Lots of America’s cats could also be suffering in the course of the pandemic – and the issue may very well be an excessive amount of love.
“It’s all about stress behavior in cats,” says Jenni Grady, DVM, who works on the community medical center that is a component of Tufts University’s Cummings Veterinary Medical Center in North Grafton, Mass. Dr. Grady says stress in cats may mimic a urinary tract infection, where cats go out and in of their box loads.
“Any change that’s unusual, even when it’s a positive change, might be stressful,” she says. “And cats who’ve been alone, but suddenly find a number of people around due to pandemic, that may very well be stressful. Dogs thrive on all that extra attention, but cats? Not likely.”
In other words, the Covid-19 pandemic, with its lockdown, modified work patterns, and homeschooling hasn’t been easy on our pets, either. Vets across the country report an uptick in stress-related ailments, in addition to things like kennel cough and a bacterial disease called leptospirosis, attributable to exposure to standing water. Cats, particularly, can have found themselves in situations they’ve never seen before of their lives – like too many individuals who wish to hug them.
The Covid-19 pandemic, with its lockdown, modified work patterns, and homeschooling hasn’t been easy on our pets Photo: sdominick/Getty Images
Listed here are the pandemic trends vets tell us they’re seeing:
A rise in some immunizations, especially for leptospirosis and kennel cough. Kerry Young, DVM, with Rutherford Veterinary Clinic in Dallas, says she is advising patients to pay particular attention to shots for his or her locations, like Lyme disease in the event that they can be within the Northeast.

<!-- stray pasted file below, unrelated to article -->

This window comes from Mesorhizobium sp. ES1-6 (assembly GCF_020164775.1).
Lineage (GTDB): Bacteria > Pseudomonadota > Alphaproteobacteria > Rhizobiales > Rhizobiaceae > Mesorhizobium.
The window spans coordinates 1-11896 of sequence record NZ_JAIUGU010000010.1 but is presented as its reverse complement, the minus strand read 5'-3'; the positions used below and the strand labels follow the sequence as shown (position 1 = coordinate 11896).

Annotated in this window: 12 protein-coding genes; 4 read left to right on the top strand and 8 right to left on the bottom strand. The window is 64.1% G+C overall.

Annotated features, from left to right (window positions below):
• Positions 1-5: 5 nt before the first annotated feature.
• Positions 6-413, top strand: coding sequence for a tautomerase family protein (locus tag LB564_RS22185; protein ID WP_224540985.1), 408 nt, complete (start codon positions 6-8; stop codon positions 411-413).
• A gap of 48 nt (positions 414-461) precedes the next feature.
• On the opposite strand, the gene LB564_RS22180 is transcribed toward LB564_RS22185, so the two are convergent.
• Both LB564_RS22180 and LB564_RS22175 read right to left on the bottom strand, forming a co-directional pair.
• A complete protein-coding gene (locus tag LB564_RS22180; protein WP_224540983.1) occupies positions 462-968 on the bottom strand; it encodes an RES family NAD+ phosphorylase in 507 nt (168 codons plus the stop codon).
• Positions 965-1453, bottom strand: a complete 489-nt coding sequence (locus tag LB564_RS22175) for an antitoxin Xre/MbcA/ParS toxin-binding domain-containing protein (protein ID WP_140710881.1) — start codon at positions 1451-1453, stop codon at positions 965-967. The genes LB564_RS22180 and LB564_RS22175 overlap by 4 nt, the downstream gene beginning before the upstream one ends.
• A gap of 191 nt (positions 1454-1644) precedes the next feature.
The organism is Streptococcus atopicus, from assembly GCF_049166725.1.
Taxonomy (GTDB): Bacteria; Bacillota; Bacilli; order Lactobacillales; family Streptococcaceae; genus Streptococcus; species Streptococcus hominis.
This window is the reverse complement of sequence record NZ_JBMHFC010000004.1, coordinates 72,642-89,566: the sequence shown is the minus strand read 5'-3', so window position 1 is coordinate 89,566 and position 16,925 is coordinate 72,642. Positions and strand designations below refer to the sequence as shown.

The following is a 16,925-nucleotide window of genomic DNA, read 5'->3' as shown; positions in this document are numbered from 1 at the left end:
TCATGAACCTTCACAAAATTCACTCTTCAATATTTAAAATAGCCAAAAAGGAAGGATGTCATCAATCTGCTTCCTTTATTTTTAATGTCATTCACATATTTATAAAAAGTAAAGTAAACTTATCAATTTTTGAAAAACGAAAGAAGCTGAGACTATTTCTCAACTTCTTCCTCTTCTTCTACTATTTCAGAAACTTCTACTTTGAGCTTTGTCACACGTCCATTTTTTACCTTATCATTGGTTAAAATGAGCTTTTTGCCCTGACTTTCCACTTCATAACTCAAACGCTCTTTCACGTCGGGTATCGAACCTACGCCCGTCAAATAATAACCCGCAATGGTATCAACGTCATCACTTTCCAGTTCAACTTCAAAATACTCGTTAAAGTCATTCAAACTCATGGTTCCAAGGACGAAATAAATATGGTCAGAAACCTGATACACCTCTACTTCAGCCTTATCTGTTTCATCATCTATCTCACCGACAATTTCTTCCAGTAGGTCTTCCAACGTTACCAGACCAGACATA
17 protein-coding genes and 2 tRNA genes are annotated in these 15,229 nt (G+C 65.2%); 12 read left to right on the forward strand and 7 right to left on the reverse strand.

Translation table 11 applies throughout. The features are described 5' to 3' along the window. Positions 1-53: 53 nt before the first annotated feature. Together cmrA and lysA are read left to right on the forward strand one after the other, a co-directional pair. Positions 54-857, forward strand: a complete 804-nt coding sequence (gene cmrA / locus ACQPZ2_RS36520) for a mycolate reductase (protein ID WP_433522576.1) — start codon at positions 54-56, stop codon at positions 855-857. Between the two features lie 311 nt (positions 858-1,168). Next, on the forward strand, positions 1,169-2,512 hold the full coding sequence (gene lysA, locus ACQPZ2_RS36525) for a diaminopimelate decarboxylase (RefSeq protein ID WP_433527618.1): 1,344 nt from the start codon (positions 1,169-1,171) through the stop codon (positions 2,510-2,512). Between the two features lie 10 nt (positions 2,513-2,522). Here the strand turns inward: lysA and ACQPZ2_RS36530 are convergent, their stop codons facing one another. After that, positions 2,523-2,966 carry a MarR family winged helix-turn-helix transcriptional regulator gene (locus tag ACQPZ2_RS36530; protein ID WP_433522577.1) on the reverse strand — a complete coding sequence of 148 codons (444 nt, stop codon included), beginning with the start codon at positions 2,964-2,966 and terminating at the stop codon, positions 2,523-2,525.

Busy clinics and emergency rooms in some parts of the country. Traffic was down as much as 25 percent originally of the pandemic, reports the AVNA, but quickly rebounded. Dr. Young says she hasn’t seen that in Dallas, but Drew Sullivan, DVM, says it has been common in his Chicago practice, a part of the University of Illinois clinic. In the course of the early days of the pandemic, restrictions meant vets scheduled fewer appointments, while a rise in puppy and kitten adoptions last yr meant more patients to see. Says Dr. Sullivan: “We’ve been crazy busy, and that’s been a surprise.”
Continuing well care, and particularly for heartworms and fleas. Owners haven’t stopped giving treatments, despite the fee. Dr. Grady reports that flea topical stays popular for cats.
Featured Image: Kirill Busargin/Getty Images
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